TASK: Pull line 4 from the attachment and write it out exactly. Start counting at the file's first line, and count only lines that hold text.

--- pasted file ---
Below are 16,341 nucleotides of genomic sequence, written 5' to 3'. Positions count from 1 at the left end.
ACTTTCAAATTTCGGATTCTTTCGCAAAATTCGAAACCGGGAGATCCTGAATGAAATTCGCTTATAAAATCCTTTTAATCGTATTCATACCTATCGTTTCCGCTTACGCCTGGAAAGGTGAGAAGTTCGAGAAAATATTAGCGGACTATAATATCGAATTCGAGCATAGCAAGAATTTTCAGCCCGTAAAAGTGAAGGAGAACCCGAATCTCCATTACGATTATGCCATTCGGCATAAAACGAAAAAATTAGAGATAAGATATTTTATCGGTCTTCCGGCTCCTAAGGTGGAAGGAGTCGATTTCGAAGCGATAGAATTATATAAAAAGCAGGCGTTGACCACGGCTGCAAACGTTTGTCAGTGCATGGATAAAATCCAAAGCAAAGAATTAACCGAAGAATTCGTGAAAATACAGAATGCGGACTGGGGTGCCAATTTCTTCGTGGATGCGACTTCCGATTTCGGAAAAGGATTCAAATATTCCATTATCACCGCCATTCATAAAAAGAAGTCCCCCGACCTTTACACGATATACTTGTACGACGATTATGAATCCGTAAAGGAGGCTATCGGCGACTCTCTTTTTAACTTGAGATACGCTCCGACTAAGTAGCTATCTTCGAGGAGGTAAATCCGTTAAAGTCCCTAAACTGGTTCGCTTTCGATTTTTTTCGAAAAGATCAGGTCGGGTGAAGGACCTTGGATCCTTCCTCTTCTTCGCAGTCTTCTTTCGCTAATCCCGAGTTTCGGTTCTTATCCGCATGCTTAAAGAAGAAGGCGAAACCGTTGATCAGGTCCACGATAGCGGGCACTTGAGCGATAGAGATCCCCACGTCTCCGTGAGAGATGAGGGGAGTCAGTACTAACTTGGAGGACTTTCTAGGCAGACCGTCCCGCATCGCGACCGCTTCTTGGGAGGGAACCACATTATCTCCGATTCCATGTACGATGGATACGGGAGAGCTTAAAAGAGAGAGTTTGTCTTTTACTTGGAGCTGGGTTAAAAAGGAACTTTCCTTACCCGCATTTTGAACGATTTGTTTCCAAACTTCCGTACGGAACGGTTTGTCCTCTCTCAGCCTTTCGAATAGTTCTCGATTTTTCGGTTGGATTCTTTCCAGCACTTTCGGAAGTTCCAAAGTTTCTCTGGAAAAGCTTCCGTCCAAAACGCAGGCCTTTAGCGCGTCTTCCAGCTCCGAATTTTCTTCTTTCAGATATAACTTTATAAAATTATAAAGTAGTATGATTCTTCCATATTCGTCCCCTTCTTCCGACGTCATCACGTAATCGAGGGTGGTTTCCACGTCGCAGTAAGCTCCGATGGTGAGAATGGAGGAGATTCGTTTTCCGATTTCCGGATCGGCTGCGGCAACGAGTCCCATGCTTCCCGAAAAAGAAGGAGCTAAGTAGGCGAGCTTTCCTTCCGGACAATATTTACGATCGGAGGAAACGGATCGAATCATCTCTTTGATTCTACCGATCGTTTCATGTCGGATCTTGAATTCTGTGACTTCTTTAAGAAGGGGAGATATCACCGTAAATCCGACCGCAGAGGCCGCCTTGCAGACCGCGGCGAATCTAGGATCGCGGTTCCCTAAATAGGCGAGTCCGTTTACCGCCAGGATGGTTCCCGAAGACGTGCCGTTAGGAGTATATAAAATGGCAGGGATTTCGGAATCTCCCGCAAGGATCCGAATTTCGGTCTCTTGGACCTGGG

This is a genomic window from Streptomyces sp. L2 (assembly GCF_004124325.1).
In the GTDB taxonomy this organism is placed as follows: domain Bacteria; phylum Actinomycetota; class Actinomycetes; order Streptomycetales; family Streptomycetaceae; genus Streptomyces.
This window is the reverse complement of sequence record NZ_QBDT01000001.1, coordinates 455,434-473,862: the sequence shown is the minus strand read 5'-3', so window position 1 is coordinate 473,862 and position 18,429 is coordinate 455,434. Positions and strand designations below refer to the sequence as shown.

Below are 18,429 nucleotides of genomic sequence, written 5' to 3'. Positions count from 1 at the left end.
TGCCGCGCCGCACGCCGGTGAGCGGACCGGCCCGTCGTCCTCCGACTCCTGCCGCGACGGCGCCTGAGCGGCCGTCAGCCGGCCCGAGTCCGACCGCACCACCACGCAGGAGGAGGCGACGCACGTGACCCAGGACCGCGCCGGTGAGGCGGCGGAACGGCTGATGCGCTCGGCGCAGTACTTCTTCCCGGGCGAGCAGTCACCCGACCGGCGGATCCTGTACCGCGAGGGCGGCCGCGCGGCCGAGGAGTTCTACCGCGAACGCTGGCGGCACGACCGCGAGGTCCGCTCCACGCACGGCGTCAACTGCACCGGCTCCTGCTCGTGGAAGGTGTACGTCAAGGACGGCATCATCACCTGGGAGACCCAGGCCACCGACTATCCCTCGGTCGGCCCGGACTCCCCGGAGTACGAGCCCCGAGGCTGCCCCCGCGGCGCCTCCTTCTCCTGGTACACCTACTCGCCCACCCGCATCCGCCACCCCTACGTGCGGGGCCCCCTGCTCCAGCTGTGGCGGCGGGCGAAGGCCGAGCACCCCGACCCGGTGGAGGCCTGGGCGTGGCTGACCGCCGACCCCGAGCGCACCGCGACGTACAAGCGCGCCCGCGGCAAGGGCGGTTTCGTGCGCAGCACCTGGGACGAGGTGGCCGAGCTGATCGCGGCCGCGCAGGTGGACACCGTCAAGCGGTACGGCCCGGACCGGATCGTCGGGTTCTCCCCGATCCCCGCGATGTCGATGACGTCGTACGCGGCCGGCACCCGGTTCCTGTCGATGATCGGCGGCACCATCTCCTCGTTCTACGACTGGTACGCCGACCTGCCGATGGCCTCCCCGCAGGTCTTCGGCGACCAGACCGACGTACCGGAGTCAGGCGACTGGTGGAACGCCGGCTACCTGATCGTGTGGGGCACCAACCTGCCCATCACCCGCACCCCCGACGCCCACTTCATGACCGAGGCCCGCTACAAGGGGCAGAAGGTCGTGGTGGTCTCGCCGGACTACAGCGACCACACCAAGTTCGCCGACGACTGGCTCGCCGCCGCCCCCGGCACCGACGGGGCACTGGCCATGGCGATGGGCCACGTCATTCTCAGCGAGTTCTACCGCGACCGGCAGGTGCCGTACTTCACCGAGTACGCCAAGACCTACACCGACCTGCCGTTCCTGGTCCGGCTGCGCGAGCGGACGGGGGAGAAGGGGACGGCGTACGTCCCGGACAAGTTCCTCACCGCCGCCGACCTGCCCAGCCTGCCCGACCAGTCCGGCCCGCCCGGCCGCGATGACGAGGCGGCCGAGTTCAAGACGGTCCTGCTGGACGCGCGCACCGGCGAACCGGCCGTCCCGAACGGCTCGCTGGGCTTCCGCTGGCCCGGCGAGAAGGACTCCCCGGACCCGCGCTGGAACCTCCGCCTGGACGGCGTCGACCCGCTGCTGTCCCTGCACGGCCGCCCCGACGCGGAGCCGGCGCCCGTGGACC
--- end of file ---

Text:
In the GTDB taxonomy this organism is placed as follows: domain Bacteria; phylum Actinomycetota; class Actinomycetes; order Streptomycetales; family Streptomycetaceae; genus Streptomyces.